“In the late ’90s, DeLay and his chief of staff for some trips he took to Russia with the corrupt K Street lobbyist Jack Abramoff. These were organized by Russian oil and gas executives who wanted to lobby the U.S. government for more foreign aid. The trips were paid for by a shadowy group in the Bahamas associated with Abramoff and suspected of being financed by these Russian players. DeLay subsequently voted for the bill the Russians were pushing.”
Yep, McGahn was DeLay’s lawyer as well as in-house counsel for the National Republican Campaign Committee that gave $500,000 to U.S. Family Network which received $1 million from the Russians and was known as DeLay’s “political money carousel”.
The author ends with this:
“Don McGahn’s background as an election law expert and criminal defense lawyer for corrupt politicians with suspicious connections to Russian oligarchs made him a perfect choice for Donald Trump’s campaign. It also makes him a highly desirable witness for Robert Mueller’s investigation. Thirty hours of interviews can cover a lot of ground.”
A promise of future risk for Trump
Cohen’s lawyer, Lanny Davis, brings an old school approach to his work: In Lanny Davis, Michael Cohen Has the da Vinci of Spin
“Davis practices the kind of flackery that may be disappearing in the Trump era, when spokespeople across the government and outside defenders of the president routinely lie to reporters, denigrate them, or simply ignore them”. By comparison, Davis offers this about Trump’s lawyer, “When you debate Rudy Giuliani, at least my personal reaction is I feel dirty. I want to take a shower. I think he’s mentally not all there. How do I debate somebody who’s not mentally all there?”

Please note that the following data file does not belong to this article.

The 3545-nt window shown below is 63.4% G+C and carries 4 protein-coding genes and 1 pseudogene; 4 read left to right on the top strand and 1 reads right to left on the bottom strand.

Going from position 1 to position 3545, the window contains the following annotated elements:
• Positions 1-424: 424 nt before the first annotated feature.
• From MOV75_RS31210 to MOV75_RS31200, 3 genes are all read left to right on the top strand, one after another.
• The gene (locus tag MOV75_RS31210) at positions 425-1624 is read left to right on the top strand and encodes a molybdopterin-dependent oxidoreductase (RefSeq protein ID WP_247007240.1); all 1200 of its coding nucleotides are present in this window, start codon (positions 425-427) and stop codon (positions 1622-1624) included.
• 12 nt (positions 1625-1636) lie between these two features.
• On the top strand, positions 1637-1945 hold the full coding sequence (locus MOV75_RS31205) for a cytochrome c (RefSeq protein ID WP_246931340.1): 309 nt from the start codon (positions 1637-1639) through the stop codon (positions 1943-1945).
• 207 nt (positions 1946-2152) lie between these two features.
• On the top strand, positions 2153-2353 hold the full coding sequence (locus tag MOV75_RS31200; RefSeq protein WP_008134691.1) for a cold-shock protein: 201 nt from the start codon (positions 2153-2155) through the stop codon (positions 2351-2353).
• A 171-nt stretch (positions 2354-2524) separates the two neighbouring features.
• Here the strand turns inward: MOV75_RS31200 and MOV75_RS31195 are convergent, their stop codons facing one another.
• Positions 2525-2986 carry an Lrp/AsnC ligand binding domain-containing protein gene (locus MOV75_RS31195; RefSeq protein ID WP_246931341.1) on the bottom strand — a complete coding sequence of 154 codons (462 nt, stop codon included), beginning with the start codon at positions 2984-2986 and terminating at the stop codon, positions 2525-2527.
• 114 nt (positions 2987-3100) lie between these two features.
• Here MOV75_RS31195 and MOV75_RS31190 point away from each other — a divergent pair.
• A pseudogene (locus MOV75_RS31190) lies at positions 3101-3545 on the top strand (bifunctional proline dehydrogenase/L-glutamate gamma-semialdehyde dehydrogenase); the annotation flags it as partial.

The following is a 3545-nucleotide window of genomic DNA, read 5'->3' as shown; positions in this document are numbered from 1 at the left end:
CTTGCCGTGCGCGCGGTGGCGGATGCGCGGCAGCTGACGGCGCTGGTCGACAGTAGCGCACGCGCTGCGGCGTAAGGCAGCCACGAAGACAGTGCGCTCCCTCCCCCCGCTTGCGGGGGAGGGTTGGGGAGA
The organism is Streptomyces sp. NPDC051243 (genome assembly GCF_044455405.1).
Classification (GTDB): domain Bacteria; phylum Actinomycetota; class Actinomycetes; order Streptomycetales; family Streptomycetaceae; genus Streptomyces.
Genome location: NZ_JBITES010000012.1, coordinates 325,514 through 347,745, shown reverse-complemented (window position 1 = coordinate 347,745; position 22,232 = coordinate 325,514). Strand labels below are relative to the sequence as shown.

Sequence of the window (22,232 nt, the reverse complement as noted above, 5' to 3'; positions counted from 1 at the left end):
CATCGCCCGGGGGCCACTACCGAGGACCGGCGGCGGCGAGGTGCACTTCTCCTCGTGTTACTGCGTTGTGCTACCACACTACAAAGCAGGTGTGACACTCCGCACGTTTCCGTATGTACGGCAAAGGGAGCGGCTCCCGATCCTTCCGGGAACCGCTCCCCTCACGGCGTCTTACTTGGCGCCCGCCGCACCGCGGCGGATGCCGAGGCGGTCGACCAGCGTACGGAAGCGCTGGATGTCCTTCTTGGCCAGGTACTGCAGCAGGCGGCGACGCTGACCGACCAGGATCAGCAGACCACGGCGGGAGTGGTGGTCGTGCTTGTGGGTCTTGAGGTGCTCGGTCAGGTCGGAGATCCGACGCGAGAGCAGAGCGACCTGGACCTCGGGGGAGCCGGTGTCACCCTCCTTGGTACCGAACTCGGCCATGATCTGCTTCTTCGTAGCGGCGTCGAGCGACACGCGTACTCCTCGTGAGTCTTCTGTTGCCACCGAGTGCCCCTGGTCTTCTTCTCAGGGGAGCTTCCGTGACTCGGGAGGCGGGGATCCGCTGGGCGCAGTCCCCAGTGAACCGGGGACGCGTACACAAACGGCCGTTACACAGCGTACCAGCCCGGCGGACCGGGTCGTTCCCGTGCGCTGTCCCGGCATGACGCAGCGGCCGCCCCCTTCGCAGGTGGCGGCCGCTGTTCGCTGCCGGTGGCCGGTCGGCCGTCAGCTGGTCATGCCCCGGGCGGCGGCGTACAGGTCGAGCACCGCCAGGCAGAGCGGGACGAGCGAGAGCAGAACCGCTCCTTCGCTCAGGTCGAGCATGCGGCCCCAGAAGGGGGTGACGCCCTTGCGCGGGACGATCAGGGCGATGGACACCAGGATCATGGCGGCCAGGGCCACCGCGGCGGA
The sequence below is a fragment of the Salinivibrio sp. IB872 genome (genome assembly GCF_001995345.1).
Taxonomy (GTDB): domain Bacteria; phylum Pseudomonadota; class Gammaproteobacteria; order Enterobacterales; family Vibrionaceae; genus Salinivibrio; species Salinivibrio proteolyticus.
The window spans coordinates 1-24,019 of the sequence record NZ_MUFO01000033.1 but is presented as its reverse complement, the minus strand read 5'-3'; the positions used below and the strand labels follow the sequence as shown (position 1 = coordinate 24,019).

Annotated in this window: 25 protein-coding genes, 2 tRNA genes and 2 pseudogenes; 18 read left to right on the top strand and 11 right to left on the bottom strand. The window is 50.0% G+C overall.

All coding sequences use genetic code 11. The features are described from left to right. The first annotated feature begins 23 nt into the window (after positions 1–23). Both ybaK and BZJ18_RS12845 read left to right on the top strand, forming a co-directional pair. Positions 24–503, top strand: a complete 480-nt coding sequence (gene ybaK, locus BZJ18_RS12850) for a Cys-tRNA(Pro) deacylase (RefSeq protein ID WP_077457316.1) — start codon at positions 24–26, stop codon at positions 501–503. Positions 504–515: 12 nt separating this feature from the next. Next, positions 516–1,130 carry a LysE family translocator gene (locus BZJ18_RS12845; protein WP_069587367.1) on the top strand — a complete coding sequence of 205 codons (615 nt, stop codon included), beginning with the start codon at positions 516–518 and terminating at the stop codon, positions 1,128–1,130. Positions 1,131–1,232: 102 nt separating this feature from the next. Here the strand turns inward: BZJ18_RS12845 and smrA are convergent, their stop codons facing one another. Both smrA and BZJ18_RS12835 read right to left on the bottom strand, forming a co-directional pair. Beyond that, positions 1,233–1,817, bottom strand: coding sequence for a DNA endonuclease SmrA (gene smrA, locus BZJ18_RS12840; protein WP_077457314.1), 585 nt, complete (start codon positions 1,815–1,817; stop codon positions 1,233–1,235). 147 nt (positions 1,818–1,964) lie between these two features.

Trump’s take on things
First he tees off on his lawyer Giuliani:
No, it’s not The Onion. Apparently Mueller is “squeezing” Donnie Jr. and Trump believes it’s Giuliani’s fault.
Final word to Trump, in 12-24 hours following the “terrible day for Trump”, he’s gone from ignoring the news and sidestepping questions to this: Trump: Campaign-Finance Violations ‘Not a Crime’.
In upside-down Trumplandia collusion is not a crime. Campaign-finance violations are not a crime.
History, like the actual history of Trump’s statements about payments to Stormy Daniels, suggests he’ll move the goal posts again with new allegations and proof of crimes committed.